doesn’t take much
there is one skinny window in my kitchen that i look out a lot. it’s near the coffee gurgler, for starters. and i never start without coffee. not sure i could start without coffee. pretty much the gas to my lawn mower. oh, wait, i don’t have one of those; i have one of those old-fashioned pushing kinds, with the blades that whirl in sharp circles, and spit out the grass from the sides. makes me think of a shortstop with a mouth full of chew.
hmm, but that wasn’t my point in the first place.
so, back to the point.
all right, then.
back to the window.
just outside that ol’ window is my flowerbox, one of the ones i forget to water in summer, and spend the rest of the year–thanks to the disheveled row of dehydrated stubs–being reminded just how guilty i am.
beyond that, though, is a tangle of bushes that i pretend is the woods. oh, sure, if you look up and not down, you can see the brick of the big house next door. you might see the gutters as well. and that might signal your brain, something like this, “psst, this is not the woods. this is suburbia. and you are no more than the length of a stretched-out tall someone away from the people next door.”
but i make sure i look down. i don’t like the noise in my head that tries to shake loose all my cobwebs and gauzy-edged dreams.
far as i care, i am in the woods. and the tall skinny window is that of my fairy-tale cottage, and there in my woods, the seasons and birds muck around in that bramble, close enough that i can keep watch.
so it was, that the difference between monday and tuesday was rather quite something. on monday, i swear, i had nothing but sticks out the window, but tuesday, oh my.
as you can see up above, in that little picture i took just so you could see too, i had the stirrings of life.
now, i admit, it’s not much. and it’s hardly dramatic. why, you could be barreling by and not even notice. not unless that proud little branch with the nubs on the end, and the first sprouts of leaves, reached out and poked you in the eye. said something like, “hey, look, i’m not just a stick anymore.” then, as you cussed and patted your teary old eye, you might notice.
but i–maybe like you–have been on the prowl. i have been combing the earth, hiking the woods. i’ve been down on my knees, practically begging, dear mama earth, please please fork it up. puh-leez give us some sign that all is not lost, and we are not stuck in perpetual whatever this is. not quite winter. sure not spring. a cold mucky preamble that might never get to the story.
so there it was, maybe. the answer to at least one of my prayers. nothing big. just a little green. a little more nub than the day just before.
it was enough, though, for me to stop and to let down my jaw.
and that’s when i made the connection. life is like that, 99 days out of 100. the growth that we’re looking for isn’t dramatic. won’t bang us over the head with its sparkle and fizz. might even be drab, not fuchsia and cobalt and knock-you-down yellow.
sometimes, it’s just a few sweet leaves on the end of a twig on a very old bush. they unfurl. they inhale the light and the sweet notes of warmth that blow every once in a while.
they put forth.
all over again, a life force is tapped. the cycle of birth, of bloom, and of fade, is set back in motion.
we are, all of us, a part of that flow. we grow in barely perceptible bits. we are not like our children, those swift sprouting beings whose legs, i swear, grow in inches, from the time we tuck them in bed till they rise the next morning.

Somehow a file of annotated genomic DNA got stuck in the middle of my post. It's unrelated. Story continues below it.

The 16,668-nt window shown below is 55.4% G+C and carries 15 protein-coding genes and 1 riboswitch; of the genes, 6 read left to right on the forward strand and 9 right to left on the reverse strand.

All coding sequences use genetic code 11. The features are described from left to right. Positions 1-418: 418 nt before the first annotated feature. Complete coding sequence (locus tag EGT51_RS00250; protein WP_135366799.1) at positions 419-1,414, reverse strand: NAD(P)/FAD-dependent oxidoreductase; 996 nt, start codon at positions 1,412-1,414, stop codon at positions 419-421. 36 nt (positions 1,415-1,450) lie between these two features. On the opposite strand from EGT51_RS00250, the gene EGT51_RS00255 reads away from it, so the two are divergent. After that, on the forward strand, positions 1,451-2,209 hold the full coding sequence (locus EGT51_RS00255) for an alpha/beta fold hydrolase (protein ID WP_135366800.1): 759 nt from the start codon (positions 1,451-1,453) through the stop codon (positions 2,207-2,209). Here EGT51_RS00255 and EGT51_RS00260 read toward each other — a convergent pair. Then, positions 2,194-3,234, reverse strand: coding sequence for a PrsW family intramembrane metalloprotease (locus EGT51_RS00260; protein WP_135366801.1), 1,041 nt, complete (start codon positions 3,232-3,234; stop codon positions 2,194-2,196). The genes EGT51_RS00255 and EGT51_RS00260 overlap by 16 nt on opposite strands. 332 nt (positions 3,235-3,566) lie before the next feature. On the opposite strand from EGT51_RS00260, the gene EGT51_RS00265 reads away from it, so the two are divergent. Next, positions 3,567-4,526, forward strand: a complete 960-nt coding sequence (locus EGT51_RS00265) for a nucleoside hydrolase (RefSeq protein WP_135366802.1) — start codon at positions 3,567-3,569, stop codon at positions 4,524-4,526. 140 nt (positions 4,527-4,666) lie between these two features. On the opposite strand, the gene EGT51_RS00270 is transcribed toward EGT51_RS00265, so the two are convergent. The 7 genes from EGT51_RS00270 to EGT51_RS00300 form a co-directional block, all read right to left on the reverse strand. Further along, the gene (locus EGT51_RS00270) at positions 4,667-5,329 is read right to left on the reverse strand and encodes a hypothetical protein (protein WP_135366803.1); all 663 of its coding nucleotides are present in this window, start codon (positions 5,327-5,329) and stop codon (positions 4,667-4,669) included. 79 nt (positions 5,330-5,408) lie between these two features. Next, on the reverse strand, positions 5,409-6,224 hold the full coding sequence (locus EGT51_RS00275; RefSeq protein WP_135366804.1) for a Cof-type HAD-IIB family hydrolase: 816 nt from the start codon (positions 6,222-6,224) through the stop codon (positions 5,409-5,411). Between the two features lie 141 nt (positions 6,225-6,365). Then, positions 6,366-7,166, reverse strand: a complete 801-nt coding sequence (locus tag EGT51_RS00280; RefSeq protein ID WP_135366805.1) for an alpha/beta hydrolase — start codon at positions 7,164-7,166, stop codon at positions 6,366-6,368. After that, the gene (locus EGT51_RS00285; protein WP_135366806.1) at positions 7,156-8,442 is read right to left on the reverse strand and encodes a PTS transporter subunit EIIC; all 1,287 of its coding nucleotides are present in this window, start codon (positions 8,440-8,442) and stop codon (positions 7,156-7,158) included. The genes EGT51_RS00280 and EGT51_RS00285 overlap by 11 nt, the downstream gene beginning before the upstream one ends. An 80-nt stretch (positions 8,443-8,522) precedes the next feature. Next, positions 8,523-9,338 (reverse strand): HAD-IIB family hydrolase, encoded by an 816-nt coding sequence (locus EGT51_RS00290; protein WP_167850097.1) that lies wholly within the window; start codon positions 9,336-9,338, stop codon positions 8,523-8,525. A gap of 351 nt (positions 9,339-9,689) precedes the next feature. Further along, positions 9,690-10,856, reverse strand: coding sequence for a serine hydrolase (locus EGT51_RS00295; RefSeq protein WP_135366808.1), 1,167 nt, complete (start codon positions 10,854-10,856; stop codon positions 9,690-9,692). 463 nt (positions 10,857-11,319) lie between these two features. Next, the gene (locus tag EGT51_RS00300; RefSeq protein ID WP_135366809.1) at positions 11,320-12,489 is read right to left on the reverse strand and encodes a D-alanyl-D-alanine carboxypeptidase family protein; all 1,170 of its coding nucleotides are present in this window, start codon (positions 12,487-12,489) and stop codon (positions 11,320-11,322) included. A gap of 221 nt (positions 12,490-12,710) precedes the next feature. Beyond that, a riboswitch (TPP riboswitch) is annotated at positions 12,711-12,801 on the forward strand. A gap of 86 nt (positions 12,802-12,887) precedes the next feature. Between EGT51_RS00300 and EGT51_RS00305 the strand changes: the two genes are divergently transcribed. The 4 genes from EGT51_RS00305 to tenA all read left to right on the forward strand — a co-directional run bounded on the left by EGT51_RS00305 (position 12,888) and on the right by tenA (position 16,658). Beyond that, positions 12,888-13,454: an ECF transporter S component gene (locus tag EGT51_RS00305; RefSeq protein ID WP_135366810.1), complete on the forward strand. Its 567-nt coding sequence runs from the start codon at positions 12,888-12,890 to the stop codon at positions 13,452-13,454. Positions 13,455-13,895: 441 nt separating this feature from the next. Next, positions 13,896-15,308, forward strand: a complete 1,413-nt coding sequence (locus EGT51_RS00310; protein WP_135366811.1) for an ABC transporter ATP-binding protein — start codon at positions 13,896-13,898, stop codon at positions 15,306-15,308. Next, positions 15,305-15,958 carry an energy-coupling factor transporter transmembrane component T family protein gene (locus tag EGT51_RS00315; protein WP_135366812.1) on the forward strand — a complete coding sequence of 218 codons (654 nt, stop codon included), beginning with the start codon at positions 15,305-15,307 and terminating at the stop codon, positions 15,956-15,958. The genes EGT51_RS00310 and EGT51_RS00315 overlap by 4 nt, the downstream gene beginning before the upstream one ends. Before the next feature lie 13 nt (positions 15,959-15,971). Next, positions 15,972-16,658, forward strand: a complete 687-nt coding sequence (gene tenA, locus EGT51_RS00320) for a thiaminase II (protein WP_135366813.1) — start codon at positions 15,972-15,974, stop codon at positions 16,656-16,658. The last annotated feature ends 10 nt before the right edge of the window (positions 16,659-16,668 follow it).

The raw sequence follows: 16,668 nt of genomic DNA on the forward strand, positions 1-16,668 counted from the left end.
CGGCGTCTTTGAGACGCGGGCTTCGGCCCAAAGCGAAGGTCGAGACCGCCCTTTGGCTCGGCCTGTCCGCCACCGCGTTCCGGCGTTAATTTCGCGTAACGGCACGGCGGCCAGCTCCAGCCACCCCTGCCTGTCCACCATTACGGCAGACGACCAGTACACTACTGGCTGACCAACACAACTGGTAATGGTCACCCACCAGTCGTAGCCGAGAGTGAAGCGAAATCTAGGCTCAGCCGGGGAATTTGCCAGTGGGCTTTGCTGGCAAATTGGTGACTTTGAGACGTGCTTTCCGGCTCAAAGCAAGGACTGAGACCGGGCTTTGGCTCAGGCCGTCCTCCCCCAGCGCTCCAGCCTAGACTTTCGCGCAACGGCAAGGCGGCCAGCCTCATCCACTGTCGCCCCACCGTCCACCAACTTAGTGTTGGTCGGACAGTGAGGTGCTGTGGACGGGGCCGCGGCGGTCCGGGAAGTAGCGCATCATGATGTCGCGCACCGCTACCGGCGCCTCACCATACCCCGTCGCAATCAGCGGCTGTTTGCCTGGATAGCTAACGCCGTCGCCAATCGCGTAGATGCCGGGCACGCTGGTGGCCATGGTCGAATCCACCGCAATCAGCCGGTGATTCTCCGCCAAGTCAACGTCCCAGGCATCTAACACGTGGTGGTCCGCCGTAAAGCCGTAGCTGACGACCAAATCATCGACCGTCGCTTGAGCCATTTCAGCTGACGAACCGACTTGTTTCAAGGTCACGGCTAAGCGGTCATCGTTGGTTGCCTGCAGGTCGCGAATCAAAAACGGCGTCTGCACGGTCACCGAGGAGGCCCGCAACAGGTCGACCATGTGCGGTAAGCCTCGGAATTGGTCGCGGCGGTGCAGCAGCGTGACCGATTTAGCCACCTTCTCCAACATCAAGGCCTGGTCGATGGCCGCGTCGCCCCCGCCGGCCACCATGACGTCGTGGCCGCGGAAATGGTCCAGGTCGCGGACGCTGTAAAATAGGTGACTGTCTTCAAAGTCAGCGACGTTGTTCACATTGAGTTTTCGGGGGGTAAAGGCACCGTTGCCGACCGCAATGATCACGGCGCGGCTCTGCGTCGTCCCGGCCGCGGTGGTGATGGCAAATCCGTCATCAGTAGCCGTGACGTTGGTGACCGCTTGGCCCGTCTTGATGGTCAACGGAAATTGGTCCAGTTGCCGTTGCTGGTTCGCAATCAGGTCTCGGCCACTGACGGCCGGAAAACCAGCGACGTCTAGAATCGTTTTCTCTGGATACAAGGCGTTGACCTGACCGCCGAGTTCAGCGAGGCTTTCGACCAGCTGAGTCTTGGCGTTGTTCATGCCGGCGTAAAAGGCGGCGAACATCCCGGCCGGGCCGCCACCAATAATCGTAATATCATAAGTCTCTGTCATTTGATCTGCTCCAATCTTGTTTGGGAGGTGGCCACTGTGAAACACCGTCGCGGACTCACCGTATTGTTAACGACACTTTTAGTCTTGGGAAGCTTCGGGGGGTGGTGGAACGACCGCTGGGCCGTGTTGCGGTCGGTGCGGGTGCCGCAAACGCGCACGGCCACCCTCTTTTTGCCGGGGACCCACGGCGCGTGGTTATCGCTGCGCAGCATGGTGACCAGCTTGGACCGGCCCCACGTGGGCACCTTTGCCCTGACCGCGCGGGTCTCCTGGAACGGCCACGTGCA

and sometimes it doesn’t take much, just the barest small measure of growing, of quarter-inching toward life, to make all the difference in the whole world.
sometimes the chasm between hope and hopelessness is barely as wide as the breadth of a new blade of grass.
sometimes it comes in measures you might overlook: the deepening red of the cardinal; the early brown push-ups of sprouts through the crust of the earth, the flitting of sparrows with string and fuzz in their beaks, a nest in the making.
sometimes, we, too, start to unfold. forgiveness seeps in where heartache once held its tight grip. the ache in our heart lightens. the words we were groping for, the ones we needed to whisper, out loud, they come to us, at long last.
sometimes, it doesn’t take much.
but there it is, the barely perceptible sign that the thing that we prayed for, the thing that we needed, is coming to life.
now, we keep watch and we wait. and we try to believe. what is good, what is right, what is life, will return.
doesn’t take much.
are you like me drumming your fingers, counting the hours for the full chorus of spring, and all that it stands for? it is indeed the season of hope. and after this here winter, these days of endless gray and chill and forecasts for snow, it comes achingly slow. but while the spring always comes, so too it reminds that all we await, might come as well. what do you yearn for this day? and are there signs out your window of hope?
The planets are in their prescribed orbits, so time keeps flowing along. We do our daily to-dos, and still our hearts ache with longing. But then, while we weren’t looking, something wonderful happened. That’s the key for me. Circulation! Have a good cry over it, pray about it, but for heaven’s sake take bold action. And trust the Lord.
He’s on it.
Wednesday, April 9, 2008 – 12:57 PM
Thank you for reminding us that we are all a part of these living-dying-rebirthing cycles we know as reality, and how good it is to pause and wonder at it all!
I’m going out on a limb here, but then tables are made of such things…
Here in Rwanda, this is the week of commemorating the genocide of 1994. It’s a tough time for people, but I’d love to tell you a story of new life.